There will be no gold for the USA at the Basketball World Cup, after 113-111 loss to Germany
Sep 8, 2023, 7:42 AM | Updated: 8:34 am
(AP Photo/Michael Conroy)
MANILA, Philippines (AP) — There will be no gold medal for the U.S. at this World Cup. And for the second consecutive time in FIBA’s biggest tournament, there might not be any medal at all for the Americans.
Instead, it’s Germany on the cusp of a world title.
Andreas Obst scored 24 points, Franz Wagner added 22 and Germany scored more points than any team ever has against a USA Basketball team featuring NBA players — earning a 113-111 win in the World Cup semifinals on Friday night.
“This team is very worthy of winning a championship,” U.S. coach Steve Kerr said. “And we just didn’t get it done.”
No, it didn’t, and now questions will fly once again. USA Basketball has been talking for years about how the continuity of top international teams has closed what was once a sizable gap between the Americans and the rest of the world. The U.S. has won the last four Olympic titles, but now it’s two straight World Cups with no gold for the winningest program on the planet.
“Terrible,” U.S. guard and captain Jalen Brunson said. “Plain and simple.”
Germany — the last unbeaten team left in the tournament at 7-0 — will play Serbia on Sunday (8:40 a.m. EDT) for the World Cup title. Serbia beat Canada in the first semifinal, getting to its second World Cup final in the last three tournaments; it lost 129-92 to the U.S. in the 2014 championship game.
Canada will play the U.S. for bronze Sunday (4:40 a.m. EDT).
Obst hit the shot of the night, a 3-pointer with 1:15 left to put Germany up by four and just about snuff out a last-ditch U.S. rally. Germany led for 30 of the game’s 40 minutes, the U.S. led for about 4 1/2, and there was little question who was controlling play much of the way.
“It’s a special group,” Germany coach Gordie Herbert said after his team made the World Cup final for the first time. “The way we played, the way we played together, we stuck together when things got tough and we had players who made some huge plays. One more to go.”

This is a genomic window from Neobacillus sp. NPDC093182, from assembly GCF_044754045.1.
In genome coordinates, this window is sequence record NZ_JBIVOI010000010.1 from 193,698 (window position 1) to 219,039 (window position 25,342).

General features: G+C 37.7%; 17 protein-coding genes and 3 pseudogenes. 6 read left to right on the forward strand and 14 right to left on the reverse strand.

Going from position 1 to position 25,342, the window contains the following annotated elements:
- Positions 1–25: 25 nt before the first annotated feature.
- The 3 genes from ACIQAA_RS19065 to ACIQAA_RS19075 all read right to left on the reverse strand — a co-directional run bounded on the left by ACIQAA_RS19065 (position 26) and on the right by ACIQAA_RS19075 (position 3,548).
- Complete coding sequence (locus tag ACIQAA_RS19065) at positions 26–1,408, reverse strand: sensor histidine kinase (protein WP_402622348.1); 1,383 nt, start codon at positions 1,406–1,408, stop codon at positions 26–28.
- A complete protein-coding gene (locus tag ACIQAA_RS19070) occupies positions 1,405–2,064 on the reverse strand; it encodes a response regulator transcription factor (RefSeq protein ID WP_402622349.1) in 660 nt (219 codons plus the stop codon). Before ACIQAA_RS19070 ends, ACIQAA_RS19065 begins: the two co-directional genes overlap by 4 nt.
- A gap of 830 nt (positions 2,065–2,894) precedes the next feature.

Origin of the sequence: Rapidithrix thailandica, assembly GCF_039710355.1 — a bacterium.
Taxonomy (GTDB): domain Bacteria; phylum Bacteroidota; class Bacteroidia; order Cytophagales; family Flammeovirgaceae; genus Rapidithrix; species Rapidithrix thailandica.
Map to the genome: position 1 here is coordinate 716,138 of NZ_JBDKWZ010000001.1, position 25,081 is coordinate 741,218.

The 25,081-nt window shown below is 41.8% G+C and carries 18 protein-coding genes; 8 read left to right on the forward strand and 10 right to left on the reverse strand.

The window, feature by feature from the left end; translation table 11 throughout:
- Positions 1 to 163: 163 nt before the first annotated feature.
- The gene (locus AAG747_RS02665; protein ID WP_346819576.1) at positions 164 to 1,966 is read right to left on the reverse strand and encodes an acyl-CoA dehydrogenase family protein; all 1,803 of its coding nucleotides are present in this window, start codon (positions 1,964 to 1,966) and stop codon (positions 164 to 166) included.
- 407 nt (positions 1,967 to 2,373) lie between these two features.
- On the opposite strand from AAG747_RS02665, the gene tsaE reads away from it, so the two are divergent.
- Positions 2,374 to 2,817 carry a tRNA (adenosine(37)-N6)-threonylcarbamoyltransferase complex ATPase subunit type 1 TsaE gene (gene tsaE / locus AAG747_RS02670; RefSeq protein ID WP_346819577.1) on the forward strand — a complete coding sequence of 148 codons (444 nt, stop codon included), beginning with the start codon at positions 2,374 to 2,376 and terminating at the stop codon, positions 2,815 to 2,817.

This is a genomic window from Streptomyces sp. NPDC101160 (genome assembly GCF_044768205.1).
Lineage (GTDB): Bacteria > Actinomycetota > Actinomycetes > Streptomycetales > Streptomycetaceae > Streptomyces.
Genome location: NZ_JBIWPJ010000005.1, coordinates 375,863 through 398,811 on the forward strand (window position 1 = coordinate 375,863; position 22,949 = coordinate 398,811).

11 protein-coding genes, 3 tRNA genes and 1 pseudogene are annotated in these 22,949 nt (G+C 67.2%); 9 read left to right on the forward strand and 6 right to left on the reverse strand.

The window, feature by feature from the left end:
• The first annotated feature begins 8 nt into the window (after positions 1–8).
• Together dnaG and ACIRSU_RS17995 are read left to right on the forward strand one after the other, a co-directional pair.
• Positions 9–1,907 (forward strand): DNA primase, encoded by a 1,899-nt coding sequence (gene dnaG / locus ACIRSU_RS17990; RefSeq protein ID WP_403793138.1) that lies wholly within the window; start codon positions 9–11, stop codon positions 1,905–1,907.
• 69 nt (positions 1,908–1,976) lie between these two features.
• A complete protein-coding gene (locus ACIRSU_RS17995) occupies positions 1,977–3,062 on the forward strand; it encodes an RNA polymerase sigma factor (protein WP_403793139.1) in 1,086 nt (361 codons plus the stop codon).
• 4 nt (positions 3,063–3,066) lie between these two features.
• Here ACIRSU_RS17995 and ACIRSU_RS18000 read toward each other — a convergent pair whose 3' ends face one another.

The U.S., down by 10 midway through the fourth, nearly pulled off a comeback, getting within one point on two separate occasions in the final minutes. But the Americans never got the lead, and it was the Germans jumping and hugging as time expired.
“We knew the task at hand, and that was to go win,” U.S. guard Austin Reaves said. “And we didn’t do that.”
Anthony Edwards scored 23 points for the U.S. (5-2), which got 21 from Reaves, 17 from Mikal Bridges and 15 from Brunson. The Americans shot 58% — but let Germany shoot 58% as well, and that was the ultimate undoing.
“If you give up 113 points in a 40-minute game, you’re not going to win many of those,” Reaves said.
The previous high for points allowed by a U.S. men’s team in the Olympics or World Cup in the era when NBA players could be used — going back to 1992 — was 110. And that was earlier in this tournament, against Lithuania, which also was a U.S. loss. That loss didn’t doom the Americans’ gold-medal hopes. This one did.
“We weren’t ever able to make them feel us defensively,” Kerr said.
Germany had been 0-6 entering Friday against the Americans in World Cup or Olympic competition, usually getting blown out in those games.
Not this time. Once again, even bringing the only roster filled with all NBA players wasn’t enough for the U.S. at the World Cup. The Americans finished seventh at the 2019 World Cup in China; this finish — third or fourth — will technically be better, but nothing other than gold was going to be satisfactory for USA Basketball.
Daniel Theis had 21 points for Germany. Theis has scored 21 or more points six times in his NBA career — and picked Friday for one of the games of his life.
“Obviously, a historic win for Germany,” Franz Wagner said. “We’ve got one more to go.”
A 35-24 third quarter was basically the difference for Germany, which this time finished the job that it couldn’t pull off when meeting the Americans in Abu Dhabi for an exhibition earlier this summer. Germany led that game by 16 in the second half, then an 18-0 run by the Americans down the stretch led to a 99-91 U.S. win.
It needed similar heroics this time. They almost got there. Key word: almost. This time, Germany finished it off. And when it was over, Reaves couldn’t help but see Schroder — his former teammate with the Los Angeles Lakers — revel in a huge moment for German basketball.
“Tip your hat to him,” Reaves said. “I know how special this moment is for him.”
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